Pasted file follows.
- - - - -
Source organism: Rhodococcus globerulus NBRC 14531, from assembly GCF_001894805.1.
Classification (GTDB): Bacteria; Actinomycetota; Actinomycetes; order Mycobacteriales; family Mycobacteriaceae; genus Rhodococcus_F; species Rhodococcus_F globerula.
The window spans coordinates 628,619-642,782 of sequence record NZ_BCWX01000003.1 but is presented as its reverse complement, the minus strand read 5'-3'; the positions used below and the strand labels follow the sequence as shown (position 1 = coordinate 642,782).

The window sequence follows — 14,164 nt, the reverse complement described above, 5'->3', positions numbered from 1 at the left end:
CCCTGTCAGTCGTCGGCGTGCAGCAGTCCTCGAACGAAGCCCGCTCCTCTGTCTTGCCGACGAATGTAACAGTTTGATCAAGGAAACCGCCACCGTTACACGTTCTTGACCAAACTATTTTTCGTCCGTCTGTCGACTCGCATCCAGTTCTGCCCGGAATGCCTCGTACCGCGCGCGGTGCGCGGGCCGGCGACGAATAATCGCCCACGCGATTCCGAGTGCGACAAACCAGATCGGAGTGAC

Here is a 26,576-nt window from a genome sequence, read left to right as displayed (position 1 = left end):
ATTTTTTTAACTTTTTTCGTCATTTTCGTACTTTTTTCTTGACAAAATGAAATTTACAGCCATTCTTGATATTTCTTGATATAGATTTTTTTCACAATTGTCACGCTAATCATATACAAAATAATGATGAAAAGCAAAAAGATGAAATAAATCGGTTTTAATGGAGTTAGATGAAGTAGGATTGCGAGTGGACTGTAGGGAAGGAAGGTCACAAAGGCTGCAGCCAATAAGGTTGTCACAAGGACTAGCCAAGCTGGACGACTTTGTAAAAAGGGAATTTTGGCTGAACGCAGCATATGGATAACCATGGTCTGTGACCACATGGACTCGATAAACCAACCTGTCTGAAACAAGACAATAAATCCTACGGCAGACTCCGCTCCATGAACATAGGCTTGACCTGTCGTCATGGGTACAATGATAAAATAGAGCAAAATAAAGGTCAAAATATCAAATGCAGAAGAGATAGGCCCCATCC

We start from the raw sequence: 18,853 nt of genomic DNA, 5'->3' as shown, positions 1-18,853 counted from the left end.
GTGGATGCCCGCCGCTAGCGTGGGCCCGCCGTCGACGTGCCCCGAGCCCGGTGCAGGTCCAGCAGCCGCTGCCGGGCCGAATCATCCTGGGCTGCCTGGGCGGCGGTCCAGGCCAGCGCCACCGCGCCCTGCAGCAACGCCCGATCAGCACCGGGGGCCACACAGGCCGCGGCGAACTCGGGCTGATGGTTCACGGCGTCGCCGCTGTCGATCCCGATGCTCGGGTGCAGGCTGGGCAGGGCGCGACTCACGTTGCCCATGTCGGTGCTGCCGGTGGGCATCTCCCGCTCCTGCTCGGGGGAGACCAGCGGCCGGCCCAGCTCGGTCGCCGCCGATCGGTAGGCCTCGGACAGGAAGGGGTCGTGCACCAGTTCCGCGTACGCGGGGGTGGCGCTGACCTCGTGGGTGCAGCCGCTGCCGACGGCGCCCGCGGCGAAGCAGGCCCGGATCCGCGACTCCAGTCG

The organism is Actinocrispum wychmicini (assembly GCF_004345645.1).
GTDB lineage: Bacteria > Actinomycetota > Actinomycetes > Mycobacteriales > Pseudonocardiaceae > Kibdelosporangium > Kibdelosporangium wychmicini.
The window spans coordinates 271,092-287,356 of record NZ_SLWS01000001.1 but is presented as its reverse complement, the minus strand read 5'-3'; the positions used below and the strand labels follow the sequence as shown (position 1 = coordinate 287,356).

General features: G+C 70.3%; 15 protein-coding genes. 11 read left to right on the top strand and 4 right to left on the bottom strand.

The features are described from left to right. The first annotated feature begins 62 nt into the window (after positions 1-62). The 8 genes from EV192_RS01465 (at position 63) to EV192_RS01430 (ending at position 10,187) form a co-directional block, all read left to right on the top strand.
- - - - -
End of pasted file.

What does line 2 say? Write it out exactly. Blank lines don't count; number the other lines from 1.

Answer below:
Classification (GTDB): Bacteria; Actinomycetota; Actinomycetes; order Mycobacteriales; family Mycobacteriaceae; genus Rhodococcus_F; species Rhodococcus_F globerula.